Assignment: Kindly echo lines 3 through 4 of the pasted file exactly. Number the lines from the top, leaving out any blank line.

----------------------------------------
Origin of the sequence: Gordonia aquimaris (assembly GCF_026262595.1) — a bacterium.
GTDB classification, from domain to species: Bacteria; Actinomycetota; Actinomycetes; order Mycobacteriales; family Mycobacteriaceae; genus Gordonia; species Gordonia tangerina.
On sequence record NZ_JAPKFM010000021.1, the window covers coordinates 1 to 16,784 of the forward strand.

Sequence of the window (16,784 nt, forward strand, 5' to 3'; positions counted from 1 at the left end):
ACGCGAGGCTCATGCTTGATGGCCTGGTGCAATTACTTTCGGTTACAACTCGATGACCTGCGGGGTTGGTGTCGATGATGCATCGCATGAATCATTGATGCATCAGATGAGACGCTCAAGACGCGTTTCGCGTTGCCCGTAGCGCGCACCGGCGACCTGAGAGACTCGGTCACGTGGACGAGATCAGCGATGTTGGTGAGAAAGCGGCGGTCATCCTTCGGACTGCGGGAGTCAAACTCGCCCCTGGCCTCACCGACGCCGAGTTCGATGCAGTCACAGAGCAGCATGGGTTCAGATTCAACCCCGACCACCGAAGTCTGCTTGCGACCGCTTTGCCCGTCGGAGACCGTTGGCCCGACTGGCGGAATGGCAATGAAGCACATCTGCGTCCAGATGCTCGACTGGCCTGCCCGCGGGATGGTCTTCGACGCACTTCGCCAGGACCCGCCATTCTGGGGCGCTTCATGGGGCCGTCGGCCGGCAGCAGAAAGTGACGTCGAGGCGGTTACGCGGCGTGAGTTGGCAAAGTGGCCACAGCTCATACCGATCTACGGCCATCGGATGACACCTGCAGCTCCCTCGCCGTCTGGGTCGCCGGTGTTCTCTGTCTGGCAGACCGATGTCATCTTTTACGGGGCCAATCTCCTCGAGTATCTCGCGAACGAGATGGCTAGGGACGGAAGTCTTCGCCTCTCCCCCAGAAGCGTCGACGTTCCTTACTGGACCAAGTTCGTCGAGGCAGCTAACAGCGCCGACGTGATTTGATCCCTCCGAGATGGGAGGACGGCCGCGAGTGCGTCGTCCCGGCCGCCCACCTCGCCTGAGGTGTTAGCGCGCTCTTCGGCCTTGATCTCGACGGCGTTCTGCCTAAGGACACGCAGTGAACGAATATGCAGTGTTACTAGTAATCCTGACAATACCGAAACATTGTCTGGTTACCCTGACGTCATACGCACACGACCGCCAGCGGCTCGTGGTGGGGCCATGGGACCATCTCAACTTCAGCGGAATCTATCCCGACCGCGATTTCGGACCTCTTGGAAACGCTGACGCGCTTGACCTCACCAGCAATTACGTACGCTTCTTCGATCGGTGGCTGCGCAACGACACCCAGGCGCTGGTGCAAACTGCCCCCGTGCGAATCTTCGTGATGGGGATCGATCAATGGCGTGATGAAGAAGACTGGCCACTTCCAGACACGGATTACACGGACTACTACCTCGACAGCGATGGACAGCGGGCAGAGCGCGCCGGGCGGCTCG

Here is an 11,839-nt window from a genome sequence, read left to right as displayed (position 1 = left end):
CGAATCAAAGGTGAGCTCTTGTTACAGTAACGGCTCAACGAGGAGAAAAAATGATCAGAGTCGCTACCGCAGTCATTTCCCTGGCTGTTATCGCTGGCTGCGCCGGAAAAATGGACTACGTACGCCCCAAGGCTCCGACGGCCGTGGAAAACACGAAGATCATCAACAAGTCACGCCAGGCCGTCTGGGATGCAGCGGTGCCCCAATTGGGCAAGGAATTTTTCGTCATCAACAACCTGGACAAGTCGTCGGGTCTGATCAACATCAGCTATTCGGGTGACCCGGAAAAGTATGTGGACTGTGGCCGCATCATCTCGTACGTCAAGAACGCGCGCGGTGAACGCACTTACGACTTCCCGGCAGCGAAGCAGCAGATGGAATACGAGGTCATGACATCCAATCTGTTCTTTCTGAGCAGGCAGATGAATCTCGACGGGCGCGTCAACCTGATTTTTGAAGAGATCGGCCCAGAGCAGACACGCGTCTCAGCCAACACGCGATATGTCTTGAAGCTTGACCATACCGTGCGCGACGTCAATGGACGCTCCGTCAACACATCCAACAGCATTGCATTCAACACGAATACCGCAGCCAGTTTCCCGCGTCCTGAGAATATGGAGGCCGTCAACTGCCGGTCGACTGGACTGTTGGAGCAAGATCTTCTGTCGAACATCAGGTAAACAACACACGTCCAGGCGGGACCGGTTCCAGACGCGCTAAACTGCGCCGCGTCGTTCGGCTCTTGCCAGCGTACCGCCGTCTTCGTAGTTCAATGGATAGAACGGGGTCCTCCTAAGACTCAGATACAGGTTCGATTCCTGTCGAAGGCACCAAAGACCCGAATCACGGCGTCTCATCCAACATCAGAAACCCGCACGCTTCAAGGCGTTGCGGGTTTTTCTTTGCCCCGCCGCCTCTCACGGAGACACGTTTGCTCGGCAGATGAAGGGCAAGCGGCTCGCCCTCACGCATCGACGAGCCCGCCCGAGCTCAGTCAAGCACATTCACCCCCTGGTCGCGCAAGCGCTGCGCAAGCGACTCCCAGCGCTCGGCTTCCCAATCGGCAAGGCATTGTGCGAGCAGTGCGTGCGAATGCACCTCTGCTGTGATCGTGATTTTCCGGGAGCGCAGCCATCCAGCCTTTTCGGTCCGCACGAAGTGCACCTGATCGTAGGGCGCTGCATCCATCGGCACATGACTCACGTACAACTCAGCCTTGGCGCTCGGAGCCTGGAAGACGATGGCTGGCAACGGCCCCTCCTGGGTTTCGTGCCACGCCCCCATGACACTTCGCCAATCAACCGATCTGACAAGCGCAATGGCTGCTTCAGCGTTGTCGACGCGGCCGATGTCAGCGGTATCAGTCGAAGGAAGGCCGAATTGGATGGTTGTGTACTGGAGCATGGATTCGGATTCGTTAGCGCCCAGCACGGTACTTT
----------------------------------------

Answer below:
On sequence record NZ_JAPKFM010000021.1, the window covers coordinates 1 to 16,784 of the forward strand.

Sequence of the window (16,784 nt, forward strand, 5' to 3'; positions counted from 1 at the left end):